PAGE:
On Tuesdays and Thursdays this March we will be looking at fantasy sleeper and bust candidates at each position. Walter Spurlin already offered up some hot takes of some sleepers and busts at quarterback.
Earlier this week I presented some running back sleepers for 2018. Now, it’s time to explore some players that are primed for a letdown and currently overvalued. To help determine market value I used our early 2018 PFF consensus fantasy rankings and one of our recent staff 12-team PPR mock drafts as reference points.
Below are some of my running back busts at this point of the offseason:
PFF rank: RB21 | PFF mock pick: 6.06
Miller may be running out of chances to prove himself in Texas. He’s entering the third year of a four-year, $26 million contract. D’Onta Foreman is ready to take a step forward in his sophomore season and Miller hasn’t been able to make consistent, game-changing plays.
He ran the ball 238 times in 2017, but only compiled 888 yards and three touchdowns rushing. His elusive rating of 25.1 ranked 47th out of 53 qualified running backs.
Despite his pedestrian rushing totals, Miller remained fantasy relevant with his 36/327/3 receiving line. Those numbers are consistent with what Miller has done over the past five years as a pass catcher out of the backfield.
Miller’s lackluster 3.7 yards per carry and 2.5 yards after contact numbers he posted last season are problematic. It would not be out of the question if he were to get cut at some point this offseason given the Texans’ cap space. If Miller opens the year as the starter in Houston he will be on a short leash.
PFF rank: RB26 | PFF mock pick: 9.07
After a slow start, Lynch finished strong down the stretch in his first season as a Raider. He total 67 yards and/or scored in eight straight games to close out the campaign, including posting double-digit efforts (PPR) in all but one of those contests.
Lynch had 19 or more touches over the last six weeks of 2017 despite not player a year earlier. The Raiders turned to him to boost a struggling offense. The arrival of Jon Gruden should breathe some life into the unit and if history is any indicator, running backs can flourish in the coach’s system.
Despite the positives, the fact remains Lynch will turn 32 in April. He hasn’t played in 16 games since 2014 and he had four straight years over 300 touches leading up to that. Even if he does starts out 2018 as the Raiders’ top back, can he finish the season?
Oakland will certainly be looking at all options at running back this offseason. It would be hard to envision Lynch as anything more than a RB3 in fantasy and that is his ceiling. Given his current price tag there are alternatives in that same tier with much higher upside.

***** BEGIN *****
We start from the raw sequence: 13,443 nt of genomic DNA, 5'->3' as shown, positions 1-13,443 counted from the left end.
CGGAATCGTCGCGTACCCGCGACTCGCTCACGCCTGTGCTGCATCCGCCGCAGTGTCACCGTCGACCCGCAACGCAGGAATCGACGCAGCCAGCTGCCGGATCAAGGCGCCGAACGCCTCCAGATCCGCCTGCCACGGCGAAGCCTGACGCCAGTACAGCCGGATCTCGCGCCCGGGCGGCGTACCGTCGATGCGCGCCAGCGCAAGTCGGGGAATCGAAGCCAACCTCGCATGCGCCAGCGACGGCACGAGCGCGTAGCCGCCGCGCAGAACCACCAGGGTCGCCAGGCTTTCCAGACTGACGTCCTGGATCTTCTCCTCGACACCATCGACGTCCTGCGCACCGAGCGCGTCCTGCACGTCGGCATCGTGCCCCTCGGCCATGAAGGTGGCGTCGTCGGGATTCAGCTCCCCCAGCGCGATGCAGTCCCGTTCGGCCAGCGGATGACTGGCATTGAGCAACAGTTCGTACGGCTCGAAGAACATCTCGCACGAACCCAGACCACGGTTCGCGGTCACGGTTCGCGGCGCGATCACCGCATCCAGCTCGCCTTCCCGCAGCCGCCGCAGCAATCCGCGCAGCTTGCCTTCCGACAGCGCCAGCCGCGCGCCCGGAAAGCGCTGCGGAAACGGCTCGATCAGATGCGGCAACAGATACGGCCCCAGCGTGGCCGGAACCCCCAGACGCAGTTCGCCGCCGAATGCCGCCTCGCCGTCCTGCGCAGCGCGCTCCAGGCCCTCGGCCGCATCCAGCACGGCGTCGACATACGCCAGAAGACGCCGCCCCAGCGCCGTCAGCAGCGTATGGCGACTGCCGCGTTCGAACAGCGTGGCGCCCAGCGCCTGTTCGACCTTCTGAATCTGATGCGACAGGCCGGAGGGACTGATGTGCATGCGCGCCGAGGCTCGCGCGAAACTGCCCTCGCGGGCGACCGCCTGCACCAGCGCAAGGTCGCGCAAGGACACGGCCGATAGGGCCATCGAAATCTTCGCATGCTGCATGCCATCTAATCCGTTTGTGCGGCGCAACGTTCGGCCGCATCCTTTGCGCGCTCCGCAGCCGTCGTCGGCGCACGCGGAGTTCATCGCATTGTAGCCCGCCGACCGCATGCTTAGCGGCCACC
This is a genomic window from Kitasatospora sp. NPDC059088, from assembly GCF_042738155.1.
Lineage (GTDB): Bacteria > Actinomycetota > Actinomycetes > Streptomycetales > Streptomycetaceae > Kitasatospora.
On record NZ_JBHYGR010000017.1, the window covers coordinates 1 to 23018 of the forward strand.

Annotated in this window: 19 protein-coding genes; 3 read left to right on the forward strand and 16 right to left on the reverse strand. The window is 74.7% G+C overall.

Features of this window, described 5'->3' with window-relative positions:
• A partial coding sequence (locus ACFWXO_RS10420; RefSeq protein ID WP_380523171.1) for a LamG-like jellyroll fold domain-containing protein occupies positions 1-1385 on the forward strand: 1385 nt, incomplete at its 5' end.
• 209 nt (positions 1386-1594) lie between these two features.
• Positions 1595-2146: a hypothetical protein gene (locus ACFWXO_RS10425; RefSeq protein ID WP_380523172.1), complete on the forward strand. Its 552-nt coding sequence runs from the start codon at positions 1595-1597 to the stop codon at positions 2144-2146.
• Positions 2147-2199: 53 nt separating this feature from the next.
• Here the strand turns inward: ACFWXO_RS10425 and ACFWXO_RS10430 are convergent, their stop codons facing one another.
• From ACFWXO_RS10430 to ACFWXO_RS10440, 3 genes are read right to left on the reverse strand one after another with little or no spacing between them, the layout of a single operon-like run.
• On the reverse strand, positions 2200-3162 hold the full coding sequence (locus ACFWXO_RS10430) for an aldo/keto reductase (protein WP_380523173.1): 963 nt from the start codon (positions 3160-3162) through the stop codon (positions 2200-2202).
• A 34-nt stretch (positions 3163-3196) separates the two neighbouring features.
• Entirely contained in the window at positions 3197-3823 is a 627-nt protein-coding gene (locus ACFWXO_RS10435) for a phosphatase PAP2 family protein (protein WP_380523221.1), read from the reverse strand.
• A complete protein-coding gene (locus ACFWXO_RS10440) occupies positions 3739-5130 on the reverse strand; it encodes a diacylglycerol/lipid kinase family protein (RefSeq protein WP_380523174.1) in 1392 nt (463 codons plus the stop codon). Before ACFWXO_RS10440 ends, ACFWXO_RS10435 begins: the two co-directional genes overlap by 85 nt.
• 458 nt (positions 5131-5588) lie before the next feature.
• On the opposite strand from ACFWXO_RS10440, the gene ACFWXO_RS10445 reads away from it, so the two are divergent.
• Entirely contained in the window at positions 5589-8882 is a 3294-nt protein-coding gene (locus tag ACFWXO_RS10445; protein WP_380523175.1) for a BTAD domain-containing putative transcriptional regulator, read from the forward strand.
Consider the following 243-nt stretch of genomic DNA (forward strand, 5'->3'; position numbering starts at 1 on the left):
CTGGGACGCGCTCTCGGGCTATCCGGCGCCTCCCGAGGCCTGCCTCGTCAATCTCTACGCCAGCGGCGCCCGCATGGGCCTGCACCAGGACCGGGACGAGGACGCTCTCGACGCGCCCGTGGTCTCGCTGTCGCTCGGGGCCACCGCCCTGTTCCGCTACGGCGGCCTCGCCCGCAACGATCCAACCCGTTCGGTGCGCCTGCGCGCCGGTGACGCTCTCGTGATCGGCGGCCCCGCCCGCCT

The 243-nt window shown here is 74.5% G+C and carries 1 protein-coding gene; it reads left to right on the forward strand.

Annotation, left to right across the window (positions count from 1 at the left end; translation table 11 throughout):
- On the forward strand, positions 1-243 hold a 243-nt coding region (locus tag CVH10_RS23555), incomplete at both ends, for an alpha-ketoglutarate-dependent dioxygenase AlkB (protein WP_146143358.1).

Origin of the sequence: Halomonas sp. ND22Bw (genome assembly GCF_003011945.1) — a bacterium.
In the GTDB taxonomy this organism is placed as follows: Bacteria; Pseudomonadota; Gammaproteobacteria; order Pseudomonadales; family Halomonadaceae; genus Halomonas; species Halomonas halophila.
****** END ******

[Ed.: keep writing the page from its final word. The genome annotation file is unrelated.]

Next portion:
PFF rank: RB27 | PFF mock pick: 7.06
Coleman finished as a RB2 in each of his last two seasons and will still just be 25 when he takes the field in 2018. He has shown flashes during his brief career, especially when Devonta Freeman has been sidelined. Coleman scored four times and rushed for 223 yards during a three-game stint while Freeman was sidelined last year.
His ability to produce as a receiving option has led to some fantasy success. Coleman finished inside the top 12 among running backs in yards per reception (11.1) and yards per target (8.30) in 2017.
The problem is when Freeman is going at full force, Coleman disappears at times. He failed to reach double-digit fantasy points (non-PPR) in eight of 15 games last season. In addition, durability is a bit of an issue as he’s missed eight games in three pro seasons.
Atlanta’s high-powered offense took a step backward after Kyle Shanahan departed. After scoring a league-best 33.8 points per game during their run to the Super Bowl in 2016, the Falcons finished 15th in the NFL last season with 22.1 points per contest. It will be tough to produce two top-30 runners if they cannot improve.
Is Tevin Coleman a top 30 running back in fantasy in 2018?
— Dan Clasgens (@DanClasgens) March 14, 2018
PFF rank: RB32 | PFF mock pick: 5.02
The Redskins are going through an offensive makeover this offseason and it is going to be interesting to watch what they do at running back.
Perine led the team as a rookie with 603 rushing yards and a touchdown on 175 attempts after getting pressed into action after Rob Kelley and Chris Thompson both suffered major injuries. It caused the team to force him into action earlier than they would’ve liked.
He was considered a marginal prospect coming out of Oklahoma, and his 47.4 overall 2017 PFF grade (No. 55 RB) reflected that assessment. Thompson figures to stay heavily involved on passing downs and maybe even more. Moreover, if the Washington doesn’t add depth in either free agency or the draft at the position it would be a shock.
Perine went in Round 5 in this PFF mock draft and at that price the upside is too limited for me. He should be considered a bench piece at best until proven otherwise.
PFF rank: RB39 | PFF mock pick: 6.01
Once again Riddick finished in the top 10 in receiving yards (444) by a running back in 2017, but he only had two receiving touchdowns, his lowest mark since his rookie season in 2013.
He graded out as PFF’s eighth-best receiving running back as he finished with 53 catches and 444 yards on 68 targets. Riddick also rushed for 286 yards and three touchdowns on 84 carries.
Detroit must address their weakness at running back and are clearly ready to move on from Ameer Abdullah. Expect Riddick to return to his role as a passing-down asset after the team lands on a new early-down running back. He’s an all right flex option in PPR leagues but will likely be overdrafted considering his workload and ceiling is shrinking.